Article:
18. font • Fonts fall into 2 primary categories: serifand sans serif. • Limiting your fonts to one from each category will create help emphasize important information and create visual contrast.

  19. font • Serif fonts (such as times new roman, palatino, Garamond) are often best for body text in printed material. • Sans serif fonts (such as arial, verdana, century gothic, and avant guard) are useful for headings and online material.

  20. font The font helps determine the tone for the brochure. Tone should fit audience and purpose of brochure. times new roman arial comic sans ms tempus Sans courier he_Terminal century gothic haettenschweiler

  21. design decisions • These three frameworks should work together with information from client and users to inform every single element on the page—from color to organization to font to image to size and shape.

  22. content • “Chunk” text into small blocks where like information is together • Ensure text delivers what headings promise • Create coherent panels • Confirm that information answers questions your audience will have

  23. questions for client Brochure purpose • What is the purpose of the brochure (what do you hope to accomplish with the brochure?) • What information do you want to emphasize? (what is the most important piece of information for the readers?) • What additional information do you want to emphasize?

  24. questions for client Reasons for redesign • What are the main reasons you would like the brochure redesigned? • What is the main problem(s) you hope to solve with the redesign? • Are there any specific requirements or aspects you want the final brochure to have?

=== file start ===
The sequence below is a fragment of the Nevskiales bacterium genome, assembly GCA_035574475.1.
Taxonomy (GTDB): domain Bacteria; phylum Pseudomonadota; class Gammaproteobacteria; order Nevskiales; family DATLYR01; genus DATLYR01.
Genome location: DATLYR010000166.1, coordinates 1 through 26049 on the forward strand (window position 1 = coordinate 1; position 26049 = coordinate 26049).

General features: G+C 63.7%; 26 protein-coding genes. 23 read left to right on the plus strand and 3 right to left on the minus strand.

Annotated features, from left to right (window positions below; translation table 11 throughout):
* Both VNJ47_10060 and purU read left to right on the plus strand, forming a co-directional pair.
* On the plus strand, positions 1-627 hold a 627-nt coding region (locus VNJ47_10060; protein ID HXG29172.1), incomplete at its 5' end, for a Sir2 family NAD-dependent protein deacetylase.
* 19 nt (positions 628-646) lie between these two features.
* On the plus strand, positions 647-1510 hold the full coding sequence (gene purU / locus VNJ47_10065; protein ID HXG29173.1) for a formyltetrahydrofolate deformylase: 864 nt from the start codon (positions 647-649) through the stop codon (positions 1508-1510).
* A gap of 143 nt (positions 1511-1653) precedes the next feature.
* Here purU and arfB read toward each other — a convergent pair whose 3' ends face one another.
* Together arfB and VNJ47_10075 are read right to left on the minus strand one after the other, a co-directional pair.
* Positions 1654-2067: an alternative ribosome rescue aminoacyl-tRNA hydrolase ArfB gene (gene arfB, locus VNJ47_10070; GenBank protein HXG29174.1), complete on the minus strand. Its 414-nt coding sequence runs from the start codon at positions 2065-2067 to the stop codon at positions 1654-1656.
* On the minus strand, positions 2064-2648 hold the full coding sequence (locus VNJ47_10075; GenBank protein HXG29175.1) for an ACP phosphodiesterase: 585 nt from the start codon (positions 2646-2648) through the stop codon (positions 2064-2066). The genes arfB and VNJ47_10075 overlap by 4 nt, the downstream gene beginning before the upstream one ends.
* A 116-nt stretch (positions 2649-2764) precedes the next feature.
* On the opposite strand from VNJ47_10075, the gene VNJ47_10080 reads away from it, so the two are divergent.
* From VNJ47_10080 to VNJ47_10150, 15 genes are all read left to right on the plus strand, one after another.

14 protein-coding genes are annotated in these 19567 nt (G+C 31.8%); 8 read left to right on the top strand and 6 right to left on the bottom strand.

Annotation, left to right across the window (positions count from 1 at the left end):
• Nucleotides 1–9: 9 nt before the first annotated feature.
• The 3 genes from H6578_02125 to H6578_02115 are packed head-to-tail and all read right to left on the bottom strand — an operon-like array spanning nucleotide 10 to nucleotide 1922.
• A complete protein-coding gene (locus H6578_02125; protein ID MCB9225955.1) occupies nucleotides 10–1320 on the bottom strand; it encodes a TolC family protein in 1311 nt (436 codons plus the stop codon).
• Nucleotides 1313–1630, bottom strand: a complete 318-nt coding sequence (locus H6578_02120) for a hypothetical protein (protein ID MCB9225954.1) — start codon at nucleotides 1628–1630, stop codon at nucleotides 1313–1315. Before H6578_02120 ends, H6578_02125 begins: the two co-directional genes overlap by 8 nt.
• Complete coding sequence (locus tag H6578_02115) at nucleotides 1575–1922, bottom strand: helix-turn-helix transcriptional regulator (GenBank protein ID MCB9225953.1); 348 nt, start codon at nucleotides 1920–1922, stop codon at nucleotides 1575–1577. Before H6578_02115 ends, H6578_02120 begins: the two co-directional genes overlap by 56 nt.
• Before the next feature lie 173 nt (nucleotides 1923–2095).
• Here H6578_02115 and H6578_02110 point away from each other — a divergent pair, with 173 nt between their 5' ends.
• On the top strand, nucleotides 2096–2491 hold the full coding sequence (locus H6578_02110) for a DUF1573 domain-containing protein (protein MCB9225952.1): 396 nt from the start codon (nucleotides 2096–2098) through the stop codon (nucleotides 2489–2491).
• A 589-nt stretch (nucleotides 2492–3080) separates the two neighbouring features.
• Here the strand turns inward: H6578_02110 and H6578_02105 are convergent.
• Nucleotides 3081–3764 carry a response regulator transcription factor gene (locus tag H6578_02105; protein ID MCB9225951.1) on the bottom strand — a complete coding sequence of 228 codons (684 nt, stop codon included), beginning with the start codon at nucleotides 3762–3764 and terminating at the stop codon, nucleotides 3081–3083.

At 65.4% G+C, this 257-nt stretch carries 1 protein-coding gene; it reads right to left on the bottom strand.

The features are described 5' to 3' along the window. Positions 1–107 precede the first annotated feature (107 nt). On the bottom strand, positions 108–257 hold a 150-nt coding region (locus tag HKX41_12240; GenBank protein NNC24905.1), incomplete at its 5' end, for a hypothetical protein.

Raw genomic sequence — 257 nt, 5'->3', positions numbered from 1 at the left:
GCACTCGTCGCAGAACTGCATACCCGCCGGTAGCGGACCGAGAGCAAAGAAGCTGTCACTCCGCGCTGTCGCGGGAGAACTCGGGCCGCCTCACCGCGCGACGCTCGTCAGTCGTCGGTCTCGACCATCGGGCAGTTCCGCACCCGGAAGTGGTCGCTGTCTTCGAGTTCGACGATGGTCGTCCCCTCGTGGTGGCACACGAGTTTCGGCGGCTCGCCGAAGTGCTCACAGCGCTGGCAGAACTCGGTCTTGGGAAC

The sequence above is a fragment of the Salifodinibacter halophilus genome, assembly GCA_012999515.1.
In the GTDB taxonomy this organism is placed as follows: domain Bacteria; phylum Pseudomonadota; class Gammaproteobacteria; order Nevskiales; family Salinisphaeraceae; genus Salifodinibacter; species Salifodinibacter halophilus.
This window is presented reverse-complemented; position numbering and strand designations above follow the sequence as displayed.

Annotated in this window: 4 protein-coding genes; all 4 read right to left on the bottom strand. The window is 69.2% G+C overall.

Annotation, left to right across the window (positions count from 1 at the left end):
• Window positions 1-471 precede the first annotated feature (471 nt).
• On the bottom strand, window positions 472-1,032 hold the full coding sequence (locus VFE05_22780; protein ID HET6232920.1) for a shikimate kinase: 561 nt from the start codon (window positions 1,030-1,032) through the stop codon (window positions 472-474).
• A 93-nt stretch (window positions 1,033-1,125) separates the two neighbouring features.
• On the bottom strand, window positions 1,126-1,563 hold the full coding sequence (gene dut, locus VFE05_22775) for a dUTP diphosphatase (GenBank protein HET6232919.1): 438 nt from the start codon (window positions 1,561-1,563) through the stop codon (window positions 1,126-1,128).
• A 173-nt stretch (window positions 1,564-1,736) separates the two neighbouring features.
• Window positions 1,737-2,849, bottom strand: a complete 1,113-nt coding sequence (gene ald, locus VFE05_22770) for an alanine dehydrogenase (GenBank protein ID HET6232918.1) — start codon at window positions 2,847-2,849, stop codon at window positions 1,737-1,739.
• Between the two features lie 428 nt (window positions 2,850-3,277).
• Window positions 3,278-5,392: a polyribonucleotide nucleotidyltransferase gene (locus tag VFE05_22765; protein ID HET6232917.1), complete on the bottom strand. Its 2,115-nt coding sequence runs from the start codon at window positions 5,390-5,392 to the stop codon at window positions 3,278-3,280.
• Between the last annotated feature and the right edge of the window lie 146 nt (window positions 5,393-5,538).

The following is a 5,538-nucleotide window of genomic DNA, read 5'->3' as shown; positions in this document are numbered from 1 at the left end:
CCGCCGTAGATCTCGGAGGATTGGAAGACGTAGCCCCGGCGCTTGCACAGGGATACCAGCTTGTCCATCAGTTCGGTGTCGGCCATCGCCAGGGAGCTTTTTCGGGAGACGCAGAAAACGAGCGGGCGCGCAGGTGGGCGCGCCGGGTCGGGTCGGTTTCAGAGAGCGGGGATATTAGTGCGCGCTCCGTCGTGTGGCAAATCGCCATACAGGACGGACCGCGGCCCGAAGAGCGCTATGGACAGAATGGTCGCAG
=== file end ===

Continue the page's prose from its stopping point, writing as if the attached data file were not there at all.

25. questions for client perception & image • Describe how you would like the reader to perceive the brochure? (What tone or image should the brochure have?—formal, serious, playful, sophisticated, etc.) • Describe how you would like the reader to perceive the organization? • How would you like to differentiate Healthy Miami from other brochures? • Do you have a particular color scheme in mind for the brochure? • Do you have initial ideas about the design of the brochure?

  26. questions for client Audience/users • Who is the targeted audience of the brochure? • What are important characteristics of this audience? • What should the brochure enable the audience to do? • Who might be appropriate participants for usability testing?

  27. questions for client Production & Logistics • Does your budget (or printer) allow for color? • Do you want images on the brochure—do you have images we can use? • Will the brochure be mailed? If so, will it need an address panel or will it be mailed in an envelope? • How many brochures do you plan to distribute?

  28. usability • Usability testing seeks out members of your audience and asks them to evaluate the brochure before it is widely distributed • Usability testing can help you confirm that the information is what the reader needs and wants • Usability can also indicate what information is missing or what layout is confusing

  29. Designing thumbnails • Remember that invention (or play) is a key component to design. • Try sketching different page grids that accommodate all elements and achieve a coherent modularity. • Use Schriver’s heuristic to take inventory, consider, and organize all design elements • Thumbnails can help (scale for page or single table) • Fold a piece of paper into quarters • Sketch page layouts based on all principles, analyses, and heuristics—use readings for examples and ideas • Show where headings, images, columns, footers, all elements would be • Try different layouts in thumbnails

  30. production • Use consistent and ample margins • Use 65 lb. paper stock to provide durable weight and prevent ink bleed through. (Typical writing paper is 20 – 24 lb.) • Paper color can replace spot color • Chose spot color carefully—especially if you include photos

  31. parting tips • Avoid boxing information • Consider mailing options • Analyze existing brochures to gather ideas • Get audience input!